The books that I read in January

This is another new feature on my blog – the monthly book review.

Every month I plan to write about the books that I’ve read, what I thought of them, and I’d love to know if any of you have read these books too.

Don’t expect to see pictures of my books because I read them all as audio or ebooks on my phone, but I’ll try to provide links to where you can get them or read more about them – both as printed and audio books. Also, I sometimes read books in German, so in those cases I’ll try to find an English translation to link to as well.

If I hated a book, it probably won’t end up here because I don’t make myself complete books if I’m not enjoying them! There are too many wonderful books out there to waste time on one that’s not fun to read!

I don’t have a yearly challenge in terms of the number of books I want to read. When some are 50 hours and others are 10, the number doesn’t seem to mean much. However I am trying to broaden my horizons in terms of the type of books that I read, although I doubt I’ll ever be able to get excited by horror or detective novels!

1. After you

Author: Jojo Moyes
Available on Amazon in a range of print and audio formats. I bought it as an audio book from iTunes.

I got this on Christmas Day when I was downloading some other books that I’d been given for Christmas. One of my blogger friends Sophie Laetitia had been talking about it because it’s the sequel to “Me before you”, which was also made into a film.

If you haven’t read the first book in the series, I’d recommend that you first read that – but not on the train coming home from work like I did. The end is very sad, irrespective of where you stand on the question of euthanasia.

Following the death of the man that she loved, Lou has to decide what to do with her life,, made complicated by a stranger she meets after an unexpected accident, and someone from her partner’s past.

I don’t want to give spoilers, but this is an easy read and I finished it quite quickly. Having said that, I like the way the author makes relatable characters, even if they frustrate you sometimes! I wasn’t happy with the ending, but I guess a happy ending to the second book makes a bad trilogy! Maybe the idea of moving to New York doesn’t have the same attraction for me but still – you only get one chance at life – is it really worth risking everything in pursuit of something else if you think you already have a chance of happiness? It’s one of those books that take you through a range of emotions – happiness, sadness, wondering what will happen next. Ideal for the Christmas break!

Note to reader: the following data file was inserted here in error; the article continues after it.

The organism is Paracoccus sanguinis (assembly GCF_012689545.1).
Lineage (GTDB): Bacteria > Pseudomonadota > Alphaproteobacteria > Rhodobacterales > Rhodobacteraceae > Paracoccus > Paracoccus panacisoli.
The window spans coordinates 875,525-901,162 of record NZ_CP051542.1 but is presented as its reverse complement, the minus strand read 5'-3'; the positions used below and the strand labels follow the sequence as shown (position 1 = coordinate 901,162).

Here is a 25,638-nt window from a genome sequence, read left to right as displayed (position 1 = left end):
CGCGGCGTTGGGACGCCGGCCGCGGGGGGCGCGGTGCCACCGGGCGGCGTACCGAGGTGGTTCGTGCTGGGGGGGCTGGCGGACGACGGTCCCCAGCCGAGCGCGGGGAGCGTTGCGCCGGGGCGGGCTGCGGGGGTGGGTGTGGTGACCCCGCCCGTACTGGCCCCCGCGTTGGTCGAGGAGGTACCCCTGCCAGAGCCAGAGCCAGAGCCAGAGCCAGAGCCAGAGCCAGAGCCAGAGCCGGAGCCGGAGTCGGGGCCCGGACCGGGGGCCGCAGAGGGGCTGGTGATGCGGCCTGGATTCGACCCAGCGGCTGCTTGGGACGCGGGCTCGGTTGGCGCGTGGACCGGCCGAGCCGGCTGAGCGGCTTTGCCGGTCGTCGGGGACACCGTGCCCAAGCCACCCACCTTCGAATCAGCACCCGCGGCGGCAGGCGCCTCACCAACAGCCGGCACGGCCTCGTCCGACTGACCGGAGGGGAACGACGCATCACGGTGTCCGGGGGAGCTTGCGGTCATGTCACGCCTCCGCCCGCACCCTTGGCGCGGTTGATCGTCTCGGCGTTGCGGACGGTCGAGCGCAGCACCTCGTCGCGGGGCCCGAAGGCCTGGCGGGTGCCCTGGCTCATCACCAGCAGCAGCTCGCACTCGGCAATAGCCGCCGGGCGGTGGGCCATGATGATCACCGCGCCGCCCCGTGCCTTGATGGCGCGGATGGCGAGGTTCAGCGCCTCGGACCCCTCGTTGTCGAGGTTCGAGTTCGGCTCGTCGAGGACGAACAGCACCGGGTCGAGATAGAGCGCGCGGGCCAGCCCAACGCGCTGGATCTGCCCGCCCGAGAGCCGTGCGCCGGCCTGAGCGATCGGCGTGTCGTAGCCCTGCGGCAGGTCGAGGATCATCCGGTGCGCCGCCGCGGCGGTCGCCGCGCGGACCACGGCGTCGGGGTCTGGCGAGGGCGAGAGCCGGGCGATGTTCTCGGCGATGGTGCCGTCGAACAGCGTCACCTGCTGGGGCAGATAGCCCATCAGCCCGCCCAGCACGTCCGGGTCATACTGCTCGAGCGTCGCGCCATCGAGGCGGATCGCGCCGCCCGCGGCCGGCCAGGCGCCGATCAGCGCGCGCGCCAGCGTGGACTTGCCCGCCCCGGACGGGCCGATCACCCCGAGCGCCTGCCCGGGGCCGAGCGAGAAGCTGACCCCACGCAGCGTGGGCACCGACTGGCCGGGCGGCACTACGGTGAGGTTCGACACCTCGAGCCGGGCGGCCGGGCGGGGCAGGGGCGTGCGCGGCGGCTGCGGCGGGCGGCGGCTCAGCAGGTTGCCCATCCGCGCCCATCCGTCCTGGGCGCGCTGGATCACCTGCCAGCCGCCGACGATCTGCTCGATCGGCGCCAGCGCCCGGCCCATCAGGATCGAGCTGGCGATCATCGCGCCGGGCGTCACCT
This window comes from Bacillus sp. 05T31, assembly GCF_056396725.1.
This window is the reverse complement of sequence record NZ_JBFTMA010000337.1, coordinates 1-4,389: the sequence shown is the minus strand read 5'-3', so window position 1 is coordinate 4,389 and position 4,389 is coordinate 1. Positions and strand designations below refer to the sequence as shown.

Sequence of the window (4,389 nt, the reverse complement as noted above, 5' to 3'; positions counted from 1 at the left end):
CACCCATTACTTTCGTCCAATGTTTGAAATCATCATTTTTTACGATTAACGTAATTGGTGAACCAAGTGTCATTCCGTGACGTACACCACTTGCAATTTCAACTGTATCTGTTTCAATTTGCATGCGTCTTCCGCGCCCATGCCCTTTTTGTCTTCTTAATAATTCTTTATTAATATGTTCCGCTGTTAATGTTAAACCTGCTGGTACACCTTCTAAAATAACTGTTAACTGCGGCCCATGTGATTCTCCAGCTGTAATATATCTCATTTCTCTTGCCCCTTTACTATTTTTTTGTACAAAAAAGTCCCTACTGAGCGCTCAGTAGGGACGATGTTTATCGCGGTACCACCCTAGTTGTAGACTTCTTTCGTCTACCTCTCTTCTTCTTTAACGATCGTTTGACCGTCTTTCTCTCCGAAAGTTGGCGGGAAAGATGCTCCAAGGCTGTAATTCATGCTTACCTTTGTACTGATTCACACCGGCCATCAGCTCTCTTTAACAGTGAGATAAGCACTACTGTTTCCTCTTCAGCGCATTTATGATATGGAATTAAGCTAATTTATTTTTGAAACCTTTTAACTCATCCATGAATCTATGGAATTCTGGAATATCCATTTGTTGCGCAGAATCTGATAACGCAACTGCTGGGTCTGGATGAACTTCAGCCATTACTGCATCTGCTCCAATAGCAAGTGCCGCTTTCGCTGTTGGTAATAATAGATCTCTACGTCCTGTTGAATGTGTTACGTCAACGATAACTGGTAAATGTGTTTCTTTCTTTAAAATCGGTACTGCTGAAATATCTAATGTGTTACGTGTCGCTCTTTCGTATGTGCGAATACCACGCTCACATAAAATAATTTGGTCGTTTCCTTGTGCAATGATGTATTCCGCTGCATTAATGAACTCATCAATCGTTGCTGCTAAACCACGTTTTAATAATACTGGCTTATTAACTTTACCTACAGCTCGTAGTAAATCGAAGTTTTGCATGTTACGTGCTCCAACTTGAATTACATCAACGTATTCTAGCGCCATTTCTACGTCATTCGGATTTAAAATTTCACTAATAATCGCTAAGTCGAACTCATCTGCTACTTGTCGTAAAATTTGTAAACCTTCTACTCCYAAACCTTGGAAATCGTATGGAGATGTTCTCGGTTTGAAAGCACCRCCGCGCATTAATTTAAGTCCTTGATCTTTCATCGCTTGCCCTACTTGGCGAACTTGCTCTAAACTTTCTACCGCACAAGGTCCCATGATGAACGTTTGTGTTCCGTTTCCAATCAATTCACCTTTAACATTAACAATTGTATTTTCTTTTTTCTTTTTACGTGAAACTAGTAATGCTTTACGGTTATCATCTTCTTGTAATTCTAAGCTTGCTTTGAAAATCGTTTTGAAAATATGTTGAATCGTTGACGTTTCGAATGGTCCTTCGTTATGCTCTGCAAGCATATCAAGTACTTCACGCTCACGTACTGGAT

2. Oathbringer

Author: Brandon Sanderson
Available as a printed book, Kindle or Audible book from Amazon.

This is book 3 of the Stormlight Archive series, so if you’re interested, again I would recommend adding the first two before starting this one. We got it as one of our monthly subscription books from Audible and S and I read it together.

Before meeting S, I never read any fantasy books. However he introduced me to this genre a few years ago and I think one of the fascinating things for me is the way they explore different cultures and the way that different societies work. For example, in this culture, the men mainly fight, and it’s the women who can read and have the education to understand how things work and develop new items to improve their lives. If you want something to be read, you have to go and find a woman to do it for you. Interesting social concept!

There’s also love, magic, fighting, and soul-searching questions about the right thing to do.

The basis is that humanity is facing desolation by the Voidbringers, assisted by the previously subservient parshmen, who had been enslaved by men.

There is not one main character, which makes the book more interesting. There’s ~Dalinar Kholin, with his violent past that prevents some of his allies from believing he wants to do good. Shallan Davar, who is exploring and developing her illusion abilities, whilst at the same time trying to keep a lid on a secret from her past and stay true to the man she’s going to marry whilst keeping in check her attraction to another. Then we see the world through the eyes of some of the Parshendi, whose take on past events is very different from what the humans have been taught.

It’s kind of complicated, but boils down to people with a range of abilities trying to work together to prevent the end of civilisation as they know it!

3. The deed of Paxanarian

Author: Elizabeth Moon
Available from Amazon in various formats and as an audio book on iTunes.

This is the first of a trilogy that I got for Christmas.

According to iTunes: “Refusing to marry a pig farmer and joining the army, even if it means never seeing her family again, Paksenarrion begins an adventure that enables her to restore an overthrown ruler.”

There is quite a lot in this book about fighting, but it helps you to understand what life was like in this kingdom for the common soldier. Ok, this character becomes powerful later, but everyone has to start somewhere, and I think this book did a good job of setting the scene for her.

Also, it’s a fantasy book, so magic, elves, dwarves all exist, but most of the ordinary people don’t get to see magic at work. In the ordinary towns, life goes on and the farmers or traders are at the mercy of the people around them with the biggest army, or maybe the most powerful magic.